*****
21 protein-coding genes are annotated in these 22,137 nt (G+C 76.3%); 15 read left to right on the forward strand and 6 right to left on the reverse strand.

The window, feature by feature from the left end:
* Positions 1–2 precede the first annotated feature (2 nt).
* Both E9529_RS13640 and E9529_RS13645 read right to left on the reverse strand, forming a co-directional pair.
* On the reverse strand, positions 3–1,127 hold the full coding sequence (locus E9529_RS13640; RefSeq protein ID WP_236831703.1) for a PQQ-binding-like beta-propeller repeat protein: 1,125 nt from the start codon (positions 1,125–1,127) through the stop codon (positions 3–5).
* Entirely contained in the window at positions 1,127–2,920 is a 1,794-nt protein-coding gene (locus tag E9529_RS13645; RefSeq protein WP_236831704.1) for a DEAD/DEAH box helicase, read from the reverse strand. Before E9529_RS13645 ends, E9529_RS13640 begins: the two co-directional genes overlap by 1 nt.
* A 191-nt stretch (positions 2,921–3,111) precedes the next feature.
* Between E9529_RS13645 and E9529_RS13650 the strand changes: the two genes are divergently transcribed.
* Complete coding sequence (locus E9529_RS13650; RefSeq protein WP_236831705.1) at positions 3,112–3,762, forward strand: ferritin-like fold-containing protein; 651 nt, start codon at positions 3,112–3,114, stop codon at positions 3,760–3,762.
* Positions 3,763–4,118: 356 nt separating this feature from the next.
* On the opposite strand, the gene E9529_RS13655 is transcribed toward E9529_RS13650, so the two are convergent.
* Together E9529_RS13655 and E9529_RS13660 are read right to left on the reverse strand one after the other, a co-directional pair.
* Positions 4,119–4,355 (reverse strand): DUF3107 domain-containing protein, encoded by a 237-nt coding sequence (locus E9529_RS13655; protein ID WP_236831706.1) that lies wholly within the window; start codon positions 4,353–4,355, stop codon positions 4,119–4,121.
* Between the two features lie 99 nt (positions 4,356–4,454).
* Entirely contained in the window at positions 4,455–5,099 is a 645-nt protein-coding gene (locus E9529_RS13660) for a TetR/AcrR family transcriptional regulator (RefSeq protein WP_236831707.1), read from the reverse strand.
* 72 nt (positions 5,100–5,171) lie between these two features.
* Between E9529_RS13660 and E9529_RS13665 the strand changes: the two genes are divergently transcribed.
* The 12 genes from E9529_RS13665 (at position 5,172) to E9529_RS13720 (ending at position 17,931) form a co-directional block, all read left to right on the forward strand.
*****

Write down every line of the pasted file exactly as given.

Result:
21 protein-coding genes are annotated in these 22,137 nt (G+C 76.3%); 15 read left to right on the forward strand and 6 right to left on the reverse strand.

The window, feature by feature from the left end:
* Positions 1–2 precede the first annotated feature (2 nt).
* Both E9529_RS13640 and E9529_RS13645 read right to left on the reverse strand, forming a co-directional pair.
* On the reverse strand, positions 3–1,127 hold the full coding sequence (locus E9529_RS13640; RefSeq protein ID WP_236831703.1) for a PQQ-binding-like beta-propeller repeat protein: 1,125 nt from the start codon (positions 1,125–1,127) through the stop codon (positions 3–5).
* Entirely contained in the window at positions 1,127–2,920 is a 1,794-nt protein-coding gene (locus tag E9529_RS13645; RefSeq protein WP_236831704.1) for a DEAD/DEAH box helicase, read from the reverse strand. Before E9529_RS13645 ends, E9529_RS13640 begins: the two co-directional genes overlap by 1 nt.
* A 191-nt stretch (positions 2,921–3,111) precedes the next feature.
* Between E9529_RS13645 and E9529_RS13650 the strand changes: the two genes are divergently transcribed.
* Complete coding sequence (locus E9529_RS13650; RefSeq protein WP_236831705.1) at positions 3,112–3,762, forward strand: ferritin-like fold-containing protein; 651 nt, start codon at positions 3,112–3,114, stop codon at positions 3,760–3,762.
* Positions 3,763–4,118: 356 nt separating this feature from the next.
* On the opposite strand, the gene E9529_RS13655 is transcribed toward E9529_RS13650, so the two are convergent.
* Together E9529_RS13655 and E9529_RS13660 are read right to left on the reverse strand one after the other, a co-directional pair.
* Positions 4,119–4,355 (reverse strand): DUF3107 domain-containing protein, encoded by a 237-nt coding sequence (locus E9529_RS13655; protein ID WP_236831706.1) that lies wholly within the window; start codon positions 4,353–4,355, stop codon positions 4,119–4,121.
* Between the two features lie 99 nt (positions 4,356–4,454).
* Entirely contained in the window at positions 4,455–5,099 is a 645-nt protein-coding gene (locus E9529_RS13660) for a TetR/AcrR family transcriptional regulator (RefSeq protein WP_236831707.1), read from the reverse strand.
* 72 nt (positions 5,100–5,171) lie between these two features.
* Between E9529_RS13660 and E9529_RS13665 the strand changes: the two genes are divergently transcribed.
* The 12 genes from E9529_RS13665 (at position 5,172) to E9529_RS13720 (ending at position 17,931) form a co-directional block, all read left to right on the forward strand.